The phrase “Reach Out and Touch Someone” from a Bell System phone commercial of many years ago has been stuck in my head recently. Over the last two weeks, it has become my mantra. I was feeling disconnected from my toddler son and didn’t know how to remedy it.
My son and I were attached… very attached. As a baby, he never liked to be put down. I used to wear him all the time, nurse him on demand, sleep with him on my lap or snuggled next to me, and even sit next to him in the back seat of the car when someone else was driving. As he got older and more independent, he wanted to walk on his own rather than be carried. He was nursing less frequently. Soon before my baby girl arrived, we installed her carseat in the back which eliminated my spot. Now that my baby girl is here, she and I have started sleeping in a different room to avoid having the kids wake each other up. My son and I have lost a lot of our physical (and, as a result, some emotional) connection. I think both of us started feeling the effects of this separation.
My baby girl is now being worn all the time, nursing on demand, and sleeping snuggled next to me. Occasionally, I have to squeeze into the back seat of the car to sit next to her if she really needs me to. My son is off playing and doing things toddler boys do. He is growing so fast, getting so big, and becoming more independent each day. But he still needs his mama, and his mama still needs him. My biggest question became how do I reconnect with my son?
I recently went to a free program in my town for little ones and their caregivers. I ran into a friend who is a very like-minded parent. I watched as she wore and cared for her baby boy and still maintained a strong connection to her toddler. He would wander off and go investigate a new toy or book, but would come back periodically for a “recharge.” His mother would squeeze him tight and give him a kiss and then he would happily wander off again. I had a feeling that she was on to something. This simply might be what my son and I needed. Just as we plug in our phones to recharge the battery when it starts getting low, we needed to plug in to each other to recharge our physical and emotional batteries.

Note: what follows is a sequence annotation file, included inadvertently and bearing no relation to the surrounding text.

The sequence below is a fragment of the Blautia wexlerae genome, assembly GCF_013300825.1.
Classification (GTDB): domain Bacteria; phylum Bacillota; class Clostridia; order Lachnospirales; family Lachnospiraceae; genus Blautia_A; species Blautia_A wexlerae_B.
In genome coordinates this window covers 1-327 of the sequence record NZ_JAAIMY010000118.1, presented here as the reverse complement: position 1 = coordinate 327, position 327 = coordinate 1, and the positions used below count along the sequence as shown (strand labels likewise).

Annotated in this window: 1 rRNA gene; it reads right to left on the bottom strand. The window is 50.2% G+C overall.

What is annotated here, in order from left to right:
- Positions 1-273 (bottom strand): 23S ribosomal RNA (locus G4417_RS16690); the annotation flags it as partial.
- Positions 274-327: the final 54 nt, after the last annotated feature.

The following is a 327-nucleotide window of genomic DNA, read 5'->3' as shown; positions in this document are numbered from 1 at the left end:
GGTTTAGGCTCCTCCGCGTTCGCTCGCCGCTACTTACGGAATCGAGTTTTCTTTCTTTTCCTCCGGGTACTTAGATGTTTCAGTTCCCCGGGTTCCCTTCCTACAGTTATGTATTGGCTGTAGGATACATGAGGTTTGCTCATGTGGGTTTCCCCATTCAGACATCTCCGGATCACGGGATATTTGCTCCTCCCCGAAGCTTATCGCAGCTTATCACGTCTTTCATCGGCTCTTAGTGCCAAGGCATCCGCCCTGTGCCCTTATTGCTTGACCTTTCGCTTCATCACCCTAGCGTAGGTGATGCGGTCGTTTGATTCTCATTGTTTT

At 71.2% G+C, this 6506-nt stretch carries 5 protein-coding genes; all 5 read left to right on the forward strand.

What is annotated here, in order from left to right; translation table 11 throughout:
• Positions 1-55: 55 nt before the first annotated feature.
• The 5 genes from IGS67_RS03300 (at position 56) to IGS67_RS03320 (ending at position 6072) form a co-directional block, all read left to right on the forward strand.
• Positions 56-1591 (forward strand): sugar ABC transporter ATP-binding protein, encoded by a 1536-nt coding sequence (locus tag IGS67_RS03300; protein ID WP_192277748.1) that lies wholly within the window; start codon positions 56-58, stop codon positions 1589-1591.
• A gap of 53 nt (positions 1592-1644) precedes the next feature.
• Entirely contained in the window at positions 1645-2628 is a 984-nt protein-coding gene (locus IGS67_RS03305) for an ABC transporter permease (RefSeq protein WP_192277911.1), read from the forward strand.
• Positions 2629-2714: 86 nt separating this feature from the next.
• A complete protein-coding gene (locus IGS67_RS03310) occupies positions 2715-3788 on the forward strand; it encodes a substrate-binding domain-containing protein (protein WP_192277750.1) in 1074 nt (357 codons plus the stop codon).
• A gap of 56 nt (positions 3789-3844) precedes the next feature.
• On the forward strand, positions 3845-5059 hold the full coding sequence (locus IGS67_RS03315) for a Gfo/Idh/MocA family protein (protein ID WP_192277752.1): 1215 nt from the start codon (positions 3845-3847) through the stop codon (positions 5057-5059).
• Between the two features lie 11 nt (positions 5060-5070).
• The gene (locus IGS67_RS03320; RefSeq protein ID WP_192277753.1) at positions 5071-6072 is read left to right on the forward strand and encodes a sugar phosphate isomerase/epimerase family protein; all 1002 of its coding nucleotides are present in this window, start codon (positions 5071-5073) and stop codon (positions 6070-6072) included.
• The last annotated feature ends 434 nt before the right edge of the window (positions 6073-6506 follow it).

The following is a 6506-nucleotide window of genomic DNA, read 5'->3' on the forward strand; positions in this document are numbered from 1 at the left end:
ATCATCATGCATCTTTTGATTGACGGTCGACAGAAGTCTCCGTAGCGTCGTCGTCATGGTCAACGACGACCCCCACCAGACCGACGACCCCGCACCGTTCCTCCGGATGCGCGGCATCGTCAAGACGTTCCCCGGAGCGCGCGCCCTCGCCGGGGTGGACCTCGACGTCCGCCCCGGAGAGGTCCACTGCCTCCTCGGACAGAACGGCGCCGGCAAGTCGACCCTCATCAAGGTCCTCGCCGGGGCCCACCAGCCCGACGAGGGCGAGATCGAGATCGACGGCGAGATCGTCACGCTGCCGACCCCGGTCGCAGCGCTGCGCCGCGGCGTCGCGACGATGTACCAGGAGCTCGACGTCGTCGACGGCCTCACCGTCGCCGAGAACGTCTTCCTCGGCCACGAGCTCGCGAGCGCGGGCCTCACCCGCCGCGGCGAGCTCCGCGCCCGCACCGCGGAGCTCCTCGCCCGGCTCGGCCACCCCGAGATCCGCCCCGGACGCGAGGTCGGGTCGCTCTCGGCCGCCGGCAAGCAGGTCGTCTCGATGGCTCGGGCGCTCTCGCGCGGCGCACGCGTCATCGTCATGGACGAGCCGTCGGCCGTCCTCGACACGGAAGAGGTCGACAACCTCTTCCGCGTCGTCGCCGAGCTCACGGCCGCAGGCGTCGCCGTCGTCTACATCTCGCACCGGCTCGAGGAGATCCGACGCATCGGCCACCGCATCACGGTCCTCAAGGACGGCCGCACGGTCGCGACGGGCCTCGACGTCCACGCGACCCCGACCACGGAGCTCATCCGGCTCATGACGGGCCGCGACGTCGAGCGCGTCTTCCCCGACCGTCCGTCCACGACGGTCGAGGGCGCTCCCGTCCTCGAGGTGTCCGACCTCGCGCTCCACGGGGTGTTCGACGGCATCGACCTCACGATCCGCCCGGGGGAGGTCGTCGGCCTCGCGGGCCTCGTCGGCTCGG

When we left the program, I talked to my son about “recharging.” I explained to him that sometimes Mama needed an extra hug or kiss and sometimes he might need one. Recharges are non-negotiable. If someone needs a recharge, everything else stops and we wrap our arms around each other and squeeze until we have enough power to last us a while. I wasn’t sure how he’d respond to this concept. In the beginning, I initiated almost all of our recharges, but he happily complied. During the past week, he has been asking for more and more, and has even recharged with others including his father and grandmother. Overall, he seems happier, is feeling more connected and loved, and is reminded that we are here for him whenever he needs us.
Having noticed a difference in his demeanor and behavior, I have made a conscious effort to be a lot more affectionate towards him. We wrestle, have tickle fights, and blow raspberries on our tummies. If we’re sitting near each other, I try to physically connect to him somehow – either inviting him to sit on my lap, putting my arm around him, or just placing my hand on his knee. I can’t always get him to hold my hand while walking, but I certainly do try.
I have reached out and touched someone… a very important someone. A hug, a kiss, a squeeze, and/or a loving touch have made a world of difference in our lives. We have been revitalized. We have been reconnected. We have been recharged.